Development of an Ionic Calcium Deficiency

Spelled out in Part One, an ionic calcium deficiency would result in serious consequences. Namely: the body would be unable to maintain a constant, slightly alkaline pH of 7.4, or manifest other evidences of a state of “perfect health,” as evidenced by:

  • no deficiencies
  • no symptoms of physical changes
  • no disease conditions

Note: The regular exposure of skin to sunshine-producing, person-specific vitamin D may be an important ingredient of this state; conversely, lack of the same may result in a downward spiral chain reaction.

A poor diet and excessive indoor living that gives rise to chronic deficiency of dietary calcium and chronic deficiency of sun-on-skin vitamin D will lower the ionic calcium concentration of tissue fluids. In turn, this will result in lowering the pH of the exterior surface of the cell membrane. In order to maintain the required -70 to – 90 millivolt potential difference across the cell membrane, a substitute buffer is produced within the cell that is far more acidic, and which will lower the pH range of the intracellular fluid to a dangerously low of 4.5 to 3.5.

The resultant chemical change produces increased acidity in the lungs, intestines, and elsewhere by the autonomic or automatic nerve stimulation of the bronchial tree and intestinal tract that will alter their physical state, and so their function. The physical alterations thus produced in those tubular structures amount to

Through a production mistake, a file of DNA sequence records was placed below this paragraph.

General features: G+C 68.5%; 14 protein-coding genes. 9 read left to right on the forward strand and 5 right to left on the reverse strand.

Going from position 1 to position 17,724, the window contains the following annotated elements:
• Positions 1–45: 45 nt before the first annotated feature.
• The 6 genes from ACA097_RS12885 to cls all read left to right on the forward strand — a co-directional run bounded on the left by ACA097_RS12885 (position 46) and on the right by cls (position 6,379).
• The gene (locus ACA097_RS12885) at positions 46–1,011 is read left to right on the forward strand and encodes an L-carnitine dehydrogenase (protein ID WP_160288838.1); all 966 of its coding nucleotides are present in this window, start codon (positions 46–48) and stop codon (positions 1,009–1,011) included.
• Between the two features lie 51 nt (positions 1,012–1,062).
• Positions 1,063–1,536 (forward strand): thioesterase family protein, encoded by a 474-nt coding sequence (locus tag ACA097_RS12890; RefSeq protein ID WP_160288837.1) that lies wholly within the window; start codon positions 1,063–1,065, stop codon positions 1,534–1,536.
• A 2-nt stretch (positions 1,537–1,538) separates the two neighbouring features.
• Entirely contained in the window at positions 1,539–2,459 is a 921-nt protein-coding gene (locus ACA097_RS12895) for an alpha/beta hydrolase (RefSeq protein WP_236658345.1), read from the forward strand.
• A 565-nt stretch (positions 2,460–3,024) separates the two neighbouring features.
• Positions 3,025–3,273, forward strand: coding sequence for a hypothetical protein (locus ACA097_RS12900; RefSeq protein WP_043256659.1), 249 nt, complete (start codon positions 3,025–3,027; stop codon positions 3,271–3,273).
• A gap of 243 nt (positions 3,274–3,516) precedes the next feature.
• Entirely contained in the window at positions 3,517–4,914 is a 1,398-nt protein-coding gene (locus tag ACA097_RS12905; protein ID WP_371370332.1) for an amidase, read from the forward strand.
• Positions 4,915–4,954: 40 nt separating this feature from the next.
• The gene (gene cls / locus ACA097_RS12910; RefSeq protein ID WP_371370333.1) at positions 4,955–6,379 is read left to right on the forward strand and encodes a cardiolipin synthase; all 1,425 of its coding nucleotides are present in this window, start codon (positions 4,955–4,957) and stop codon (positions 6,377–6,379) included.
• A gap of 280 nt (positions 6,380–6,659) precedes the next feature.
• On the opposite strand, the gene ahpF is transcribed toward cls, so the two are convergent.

• increased secretion of bronchial mucous, or
  • alkaline intestinal secretions, and
  • the increased contractility of the smooth muscles
  • which will result in either the retention of acidic carbon dioxide, or the more rapid production and excretion of alkaline intestinal secretions.

Therefore, while the net calcium concentration of the trillions of cells in a person’s body may be decreased by reason of their lifestyle, including diet,
the ionization of the residual cellular molecular calcium is enhanced by increased acidity to the degree that the concentration of ionic or “free calcium” is maintained.
At this juncture

  • the mitochondria or “furnaces” of the cell are possibly the site of the greatest concentration of calcium,
  • whether in inert molecular form, or
  • ionized by vitamin D, or by
  • increase in acidity to gain biological activity.

So, you see, the downward trend from ionic calcium normalcy to ionic calcium deficiency is a gradual progression; although, at this point, it is possible to reverse.